As the first anniversary of Hurricane Maria’s aftermath approaches, the United States is bracing itself for yet another dangerous hurricane season. As we write this, Hurricane Florence is making its way to the Carolina coast.
Given Hurricane Florence’s fast approach and an unprecedented 12-month legacy of hurricane destruction to reflect on, we thought it would be timely to re-issue our EnergyWire post from September 29, 2017.
Before we dive in, a few crib notes on what we’ve learned and observed in the year following Hurricane Maria:
- A traditional centralized electric grid is highly vulnerable and very challenging to recover/rebuild after a tragedy.
- We saw microgrids take center stage, as recovery was accelerated by building microgrids instead of traditional centralized grids.
- Hurricane Maria highlighted how, as a society, we can and should proactively take steps to create a more resilient and less vulnerable grid.
- Tesla was able to deploy solar/storage grid elements more quickly than the traditional infrastructure could be restored.
- What has been done since then? We see the momentum of microgrids continue, but it is disappointing that the growth has not been faster since this devastating event.
- As destructive storms threaten to become the new normal, utility executives rank “resiliency/security” as their top concern (Utility Dive’s State of the Utility). When it comes to the utility’s role in ensuring grid stability during inclement weather, we think customers would rank resiliency and security near the top of the priority list as well.
- Given the lessons we learned in Puerto Rico, our islands and rural areas are perfect for implementing similar types of updated technologies, even if it initially appears daunting to transition large concentrated populations in the U.S. to a microgrid infrastructure.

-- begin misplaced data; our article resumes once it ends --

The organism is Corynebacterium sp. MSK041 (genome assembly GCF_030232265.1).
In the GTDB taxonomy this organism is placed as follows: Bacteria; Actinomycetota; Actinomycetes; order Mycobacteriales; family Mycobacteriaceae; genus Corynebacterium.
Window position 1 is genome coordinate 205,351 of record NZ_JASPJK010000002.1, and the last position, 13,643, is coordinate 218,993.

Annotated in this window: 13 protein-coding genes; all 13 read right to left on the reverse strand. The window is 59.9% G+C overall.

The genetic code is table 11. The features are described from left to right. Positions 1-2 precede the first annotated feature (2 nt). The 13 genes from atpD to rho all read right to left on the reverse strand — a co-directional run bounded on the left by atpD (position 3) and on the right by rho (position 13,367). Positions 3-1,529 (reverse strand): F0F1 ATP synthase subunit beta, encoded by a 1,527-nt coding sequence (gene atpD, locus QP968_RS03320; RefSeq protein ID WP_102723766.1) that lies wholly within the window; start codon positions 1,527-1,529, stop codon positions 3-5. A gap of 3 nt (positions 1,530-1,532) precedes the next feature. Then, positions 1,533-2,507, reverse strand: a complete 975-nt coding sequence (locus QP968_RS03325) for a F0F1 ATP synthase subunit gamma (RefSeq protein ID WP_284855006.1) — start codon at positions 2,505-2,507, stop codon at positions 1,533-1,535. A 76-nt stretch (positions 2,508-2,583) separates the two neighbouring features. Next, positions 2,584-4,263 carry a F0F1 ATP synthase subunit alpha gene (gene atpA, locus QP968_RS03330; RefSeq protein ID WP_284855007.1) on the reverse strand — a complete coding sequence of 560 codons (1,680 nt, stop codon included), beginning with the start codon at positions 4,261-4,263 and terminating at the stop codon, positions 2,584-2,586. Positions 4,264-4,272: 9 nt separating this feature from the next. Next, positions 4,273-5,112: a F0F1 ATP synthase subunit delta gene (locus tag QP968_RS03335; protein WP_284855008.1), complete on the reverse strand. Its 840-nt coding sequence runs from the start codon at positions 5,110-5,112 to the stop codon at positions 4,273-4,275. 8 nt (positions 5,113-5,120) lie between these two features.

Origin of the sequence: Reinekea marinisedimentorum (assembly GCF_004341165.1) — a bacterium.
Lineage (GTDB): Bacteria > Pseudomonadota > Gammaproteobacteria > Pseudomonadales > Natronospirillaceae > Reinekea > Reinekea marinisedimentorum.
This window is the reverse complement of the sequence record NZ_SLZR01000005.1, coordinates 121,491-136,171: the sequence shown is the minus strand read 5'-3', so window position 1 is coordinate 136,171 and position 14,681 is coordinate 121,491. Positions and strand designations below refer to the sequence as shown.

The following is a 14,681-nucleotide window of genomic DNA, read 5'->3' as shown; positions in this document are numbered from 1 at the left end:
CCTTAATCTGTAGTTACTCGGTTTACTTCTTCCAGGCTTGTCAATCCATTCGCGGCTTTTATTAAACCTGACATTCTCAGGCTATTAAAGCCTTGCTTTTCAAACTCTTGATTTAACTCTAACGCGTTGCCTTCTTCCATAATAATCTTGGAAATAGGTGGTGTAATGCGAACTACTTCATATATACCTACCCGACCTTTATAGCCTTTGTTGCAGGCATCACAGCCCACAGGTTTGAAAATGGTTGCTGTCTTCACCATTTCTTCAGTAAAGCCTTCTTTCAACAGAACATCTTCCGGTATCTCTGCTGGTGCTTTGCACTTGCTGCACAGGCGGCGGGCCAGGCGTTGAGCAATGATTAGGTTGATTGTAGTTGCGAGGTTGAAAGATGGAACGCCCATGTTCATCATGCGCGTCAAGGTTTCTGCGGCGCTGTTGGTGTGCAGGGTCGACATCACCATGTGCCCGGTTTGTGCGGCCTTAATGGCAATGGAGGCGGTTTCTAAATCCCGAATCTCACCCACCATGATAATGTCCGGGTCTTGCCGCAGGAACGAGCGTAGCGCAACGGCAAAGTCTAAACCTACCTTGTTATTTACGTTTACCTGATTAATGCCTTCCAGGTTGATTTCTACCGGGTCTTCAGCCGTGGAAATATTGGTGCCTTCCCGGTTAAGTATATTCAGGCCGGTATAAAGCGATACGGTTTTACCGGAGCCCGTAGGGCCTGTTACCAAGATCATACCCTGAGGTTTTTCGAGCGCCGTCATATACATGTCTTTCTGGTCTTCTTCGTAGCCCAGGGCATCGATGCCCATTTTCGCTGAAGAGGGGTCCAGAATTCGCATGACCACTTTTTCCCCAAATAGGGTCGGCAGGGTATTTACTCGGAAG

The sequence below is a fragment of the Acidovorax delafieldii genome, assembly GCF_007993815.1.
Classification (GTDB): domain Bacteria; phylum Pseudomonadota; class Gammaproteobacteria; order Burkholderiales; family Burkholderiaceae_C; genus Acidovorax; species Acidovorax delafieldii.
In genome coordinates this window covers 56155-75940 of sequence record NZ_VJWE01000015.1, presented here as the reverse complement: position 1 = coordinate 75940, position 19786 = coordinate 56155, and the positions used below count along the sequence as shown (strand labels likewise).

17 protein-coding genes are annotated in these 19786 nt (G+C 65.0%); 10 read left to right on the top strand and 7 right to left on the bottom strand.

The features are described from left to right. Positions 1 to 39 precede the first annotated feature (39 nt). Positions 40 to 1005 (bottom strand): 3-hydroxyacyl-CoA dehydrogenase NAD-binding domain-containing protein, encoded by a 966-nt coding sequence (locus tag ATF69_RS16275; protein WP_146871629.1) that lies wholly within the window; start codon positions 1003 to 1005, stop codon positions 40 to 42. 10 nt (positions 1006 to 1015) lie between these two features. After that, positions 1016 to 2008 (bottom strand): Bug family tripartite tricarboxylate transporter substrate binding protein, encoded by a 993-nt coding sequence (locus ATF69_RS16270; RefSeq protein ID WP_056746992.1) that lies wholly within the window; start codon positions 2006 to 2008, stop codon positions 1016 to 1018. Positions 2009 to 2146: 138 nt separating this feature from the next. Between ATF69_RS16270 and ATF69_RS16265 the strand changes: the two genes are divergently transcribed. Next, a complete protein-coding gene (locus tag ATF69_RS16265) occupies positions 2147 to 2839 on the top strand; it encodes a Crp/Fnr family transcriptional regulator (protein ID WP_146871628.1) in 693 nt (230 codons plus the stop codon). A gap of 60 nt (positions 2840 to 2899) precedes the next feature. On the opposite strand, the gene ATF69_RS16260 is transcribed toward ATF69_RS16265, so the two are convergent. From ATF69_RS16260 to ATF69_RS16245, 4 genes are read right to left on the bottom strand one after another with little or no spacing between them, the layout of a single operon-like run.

Investing in grid infrastructure is not flashy. In 2018, it seems like a stretch to imagine that many people would elect local, state, or national leaders on the sole basis of their belief in a better, more resilient grid. But as Hurricane Florence drives closer to our coast, and with Hurricanes Harvey and Maria still fresh in our minds and their combined aftermath still very present to the communities affected, we find ourselves at a poignant crossroads.
It is time to decide how, as consumers, utilities, corporations and community members, we can drive critical grid infrastructure improvements to the top of the agenda, rather than waiting for another devastating event to take its toll.
With that, let’s revisit our EnergyWire from September 29 of last year, re-posted in its original format below. We’d love to hear your thoughts on how perception of the grid has changed in the wake of these storms.
Maria’s Wakeup Call and What Your Customers Could Be Thinking...
(originally issued on September 29th, 2017)
One hundred percent of the system run by the Puerto Rico Electric Power Authority is offline because Maria damaged every part of it. (Source)
When Hurricane Maria made landfall in Puerto Rico on September 20, 2017, it was lights out for the U.S. territory.
The storm was bound to cause destruction to this small island.
But it was able to create such a truly devastating humanitarian crisis only because the power grid on Puerto Rico was outdated and in desperate need of infrastructure investment.
Even without tropical storms, outages were common. The median plant age was, after all, more than twice the industry average, and most of the plants are far away from cities in hard-to-reach areas that are completely exposed to extreme weather. (Source)
The storm caused such wreckage that at this point support agencies aren’t looking at options to repair the infrastructure.
“We really should think in terms of rebuilding at this point,” says Ken Buell, director of Emergency Response and Recovery with the U.S. Department of Energy. (Source)
Maria has been a wake-up call.
It’s reminding the entire energy industry of the importance of grid resiliency and infrastructure investment.
But what about the average American?
Our guts (and a lot of past research) tell us that this is likely the first time that many Americans have ever thought about grid resiliency.
But that has us wondering...
Is Maria changing perceptions about the grid on the mainland?
Would average energy consumers want to hear more about infrastructure age and investment if energy providers communicated it to them?
Are they scared?